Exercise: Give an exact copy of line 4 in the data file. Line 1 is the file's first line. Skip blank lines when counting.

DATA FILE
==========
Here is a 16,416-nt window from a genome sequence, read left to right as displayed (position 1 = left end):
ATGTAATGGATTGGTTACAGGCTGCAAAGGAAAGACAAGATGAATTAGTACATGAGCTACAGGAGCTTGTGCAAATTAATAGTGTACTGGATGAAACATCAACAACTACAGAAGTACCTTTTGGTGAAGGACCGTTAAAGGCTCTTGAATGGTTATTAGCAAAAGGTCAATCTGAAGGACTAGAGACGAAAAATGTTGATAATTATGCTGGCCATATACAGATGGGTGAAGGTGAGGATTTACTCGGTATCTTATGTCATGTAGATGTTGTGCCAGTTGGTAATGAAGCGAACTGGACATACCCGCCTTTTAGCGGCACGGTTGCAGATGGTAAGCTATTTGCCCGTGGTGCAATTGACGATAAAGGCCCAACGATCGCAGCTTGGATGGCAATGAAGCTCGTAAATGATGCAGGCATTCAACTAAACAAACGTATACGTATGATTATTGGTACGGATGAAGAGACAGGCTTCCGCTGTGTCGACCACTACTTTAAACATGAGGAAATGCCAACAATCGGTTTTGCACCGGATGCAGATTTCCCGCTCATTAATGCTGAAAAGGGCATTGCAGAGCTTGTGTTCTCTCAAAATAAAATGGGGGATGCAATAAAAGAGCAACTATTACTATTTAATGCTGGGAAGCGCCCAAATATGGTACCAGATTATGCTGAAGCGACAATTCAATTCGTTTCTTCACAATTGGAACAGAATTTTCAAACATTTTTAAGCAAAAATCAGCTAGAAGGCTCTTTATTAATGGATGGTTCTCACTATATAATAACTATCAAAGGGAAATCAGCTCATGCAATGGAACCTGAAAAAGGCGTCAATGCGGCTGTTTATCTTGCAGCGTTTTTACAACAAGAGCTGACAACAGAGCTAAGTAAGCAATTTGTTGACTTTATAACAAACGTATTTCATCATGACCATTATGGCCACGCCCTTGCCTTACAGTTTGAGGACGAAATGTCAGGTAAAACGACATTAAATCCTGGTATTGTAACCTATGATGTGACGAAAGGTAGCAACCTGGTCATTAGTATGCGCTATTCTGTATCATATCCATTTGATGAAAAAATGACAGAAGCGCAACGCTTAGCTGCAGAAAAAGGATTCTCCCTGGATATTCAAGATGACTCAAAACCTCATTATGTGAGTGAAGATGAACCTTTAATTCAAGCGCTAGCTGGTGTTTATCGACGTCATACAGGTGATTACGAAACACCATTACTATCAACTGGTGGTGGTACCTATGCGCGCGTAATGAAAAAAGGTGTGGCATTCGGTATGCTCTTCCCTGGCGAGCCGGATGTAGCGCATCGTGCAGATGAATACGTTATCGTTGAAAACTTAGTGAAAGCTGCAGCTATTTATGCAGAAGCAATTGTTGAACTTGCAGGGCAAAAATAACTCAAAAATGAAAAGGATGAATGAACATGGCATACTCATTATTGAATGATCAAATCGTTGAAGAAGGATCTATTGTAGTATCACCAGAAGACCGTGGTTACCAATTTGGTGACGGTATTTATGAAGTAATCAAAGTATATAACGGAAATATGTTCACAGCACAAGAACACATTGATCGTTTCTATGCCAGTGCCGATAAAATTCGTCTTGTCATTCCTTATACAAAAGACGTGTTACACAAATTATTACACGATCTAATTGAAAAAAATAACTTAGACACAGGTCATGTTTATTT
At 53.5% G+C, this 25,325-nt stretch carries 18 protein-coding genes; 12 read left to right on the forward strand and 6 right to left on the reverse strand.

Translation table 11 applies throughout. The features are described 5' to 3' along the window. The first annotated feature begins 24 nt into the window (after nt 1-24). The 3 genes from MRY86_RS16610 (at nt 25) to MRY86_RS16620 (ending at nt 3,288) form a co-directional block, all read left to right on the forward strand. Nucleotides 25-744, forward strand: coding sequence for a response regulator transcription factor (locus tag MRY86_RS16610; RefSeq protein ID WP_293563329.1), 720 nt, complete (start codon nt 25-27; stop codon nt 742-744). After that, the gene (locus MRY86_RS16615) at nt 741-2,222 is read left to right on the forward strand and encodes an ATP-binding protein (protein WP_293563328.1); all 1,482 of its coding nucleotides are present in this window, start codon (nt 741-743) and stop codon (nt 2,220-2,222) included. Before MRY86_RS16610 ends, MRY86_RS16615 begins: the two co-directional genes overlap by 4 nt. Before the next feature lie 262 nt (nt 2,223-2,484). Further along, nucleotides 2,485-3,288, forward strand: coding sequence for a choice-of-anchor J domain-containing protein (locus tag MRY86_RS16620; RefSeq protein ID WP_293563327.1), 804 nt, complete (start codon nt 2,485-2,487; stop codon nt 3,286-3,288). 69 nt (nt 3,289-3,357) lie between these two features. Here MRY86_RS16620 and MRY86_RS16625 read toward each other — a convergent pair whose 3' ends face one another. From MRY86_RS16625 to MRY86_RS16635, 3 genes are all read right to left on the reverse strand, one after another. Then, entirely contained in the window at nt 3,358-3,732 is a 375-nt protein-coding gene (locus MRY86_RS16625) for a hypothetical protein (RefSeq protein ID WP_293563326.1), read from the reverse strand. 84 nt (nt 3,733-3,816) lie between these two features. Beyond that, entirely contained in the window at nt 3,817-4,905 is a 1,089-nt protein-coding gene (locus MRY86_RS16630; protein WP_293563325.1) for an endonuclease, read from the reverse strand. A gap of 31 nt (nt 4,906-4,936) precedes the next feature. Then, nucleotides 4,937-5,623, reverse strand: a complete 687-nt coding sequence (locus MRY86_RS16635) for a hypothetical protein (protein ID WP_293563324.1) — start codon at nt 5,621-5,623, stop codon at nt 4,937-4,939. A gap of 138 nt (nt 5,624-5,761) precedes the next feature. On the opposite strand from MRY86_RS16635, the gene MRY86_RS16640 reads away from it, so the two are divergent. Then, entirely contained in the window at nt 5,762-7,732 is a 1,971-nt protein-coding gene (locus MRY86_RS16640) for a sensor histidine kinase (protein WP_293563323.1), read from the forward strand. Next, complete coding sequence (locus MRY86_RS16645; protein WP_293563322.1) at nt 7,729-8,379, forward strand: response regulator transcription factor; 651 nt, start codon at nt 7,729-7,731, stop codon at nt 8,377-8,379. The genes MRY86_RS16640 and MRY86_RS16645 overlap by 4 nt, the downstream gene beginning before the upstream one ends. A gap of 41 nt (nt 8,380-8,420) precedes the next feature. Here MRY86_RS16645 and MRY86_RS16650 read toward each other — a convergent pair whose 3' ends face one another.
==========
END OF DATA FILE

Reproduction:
Translation table 11 applies throughout. The features are described 5' to 3' along the window. The first annotated feature begins 24 nt into the window (after nt 1-24). The 3 genes from MRY86_RS16610 (at nt 25) to MRY86_RS16620 (ending at nt 3,288) form a co-directional block, all read left to right on the forward strand. Nucleotides 25-744, forward strand: coding sequence for a response regulator transcription factor (locus tag MRY86_RS16610; RefSeq protein ID WP_293563329.1), 720 nt, complete (start codon nt 25-27; stop codon nt 742-744). After that, the gene (locus MRY86_RS16615) at nt 741-2,222 is read left to right on the forward strand and encodes an ATP-binding protein (protein WP_293563328.1); all 1,482 of its coding nucleotides are present in this window, start codon (nt 741-743) and stop codon (nt 2,220-2,222) included. Before MRY86_RS16610 ends, MRY86_RS16615 begins: the two co-directional genes overlap by 4 nt. Before the next feature lie 262 nt (nt 2,223-2,484). Further along, nucleotides 2,485-3,288, forward strand: coding sequence for a choice-of-anchor J domain-containing protein (locus tag MRY86_RS16620; RefSeq protein ID WP_293563327.1), 804 nt, complete (start codon nt 2,485-2,487; stop codon nt 3,286-3,288). 69 nt (nt 3,289-3,357) lie between these two features. Here MRY86_RS16620 and MRY86_RS16625 read toward each other — a convergent pair whose 3' ends face one another. From MRY86_RS16625 to MRY86_RS16635, 3 genes are all read right to left on the reverse strand, one after another. Then, entirely contained in the window at nt 3,358-3,732 is a 375-nt protein-coding gene (locus MRY86_RS16625) for a hypothetical protein (RefSeq protein ID WP_293563326.1), read from the reverse strand. 84 nt (nt 3,733-3,816) lie between these two features. Beyond that, entirely contained in the window at nt 3,817-4,905 is a 1,089-nt protein-coding gene (locus MRY86_RS16630; protein WP_293563325.1) for an endonuclease, read from the reverse strand. A gap of 31 nt (nt 4,906-4,936) precedes the next feature. Then, nucleotides 4,937-5,623, reverse strand: a complete 687-nt coding sequence (locus MRY86_RS16635) for a hypothetical protein (protein ID WP_293563324.1) — start codon at nt 5,621-5,623, stop codon at nt 4,937-4,939. A gap of 138 nt (nt 5,624-5,761) precedes the next feature. On the opposite strand from MRY86_RS16635, the gene MRY86_RS16640 reads away from it, so the two are divergent. Then, entirely contained in the window at nt 5,762-7,732 is a 1,971-nt protein-coding gene (locus MRY86_RS16640) for a sensor histidine kinase (protein WP_293563323.1), read from the forward strand. Next, complete coding sequence (locus MRY86_RS16645; protein WP_293563322.1) at nt 7,729-8,379, forward strand: response regulator transcription factor; 651 nt, start codon at nt 7,729-7,731, stop codon at nt 8,377-8,379. The genes MRY86_RS16640 and MRY86_RS16645 overlap by 4 nt, the downstream gene beginning before the upstream one ends. A gap of 41 nt (nt 8,380-8,420) precedes the next feature. Here MRY86_RS16645 and MRY86_RS16650 read toward each other — a convergent pair whose 3' ends face one another.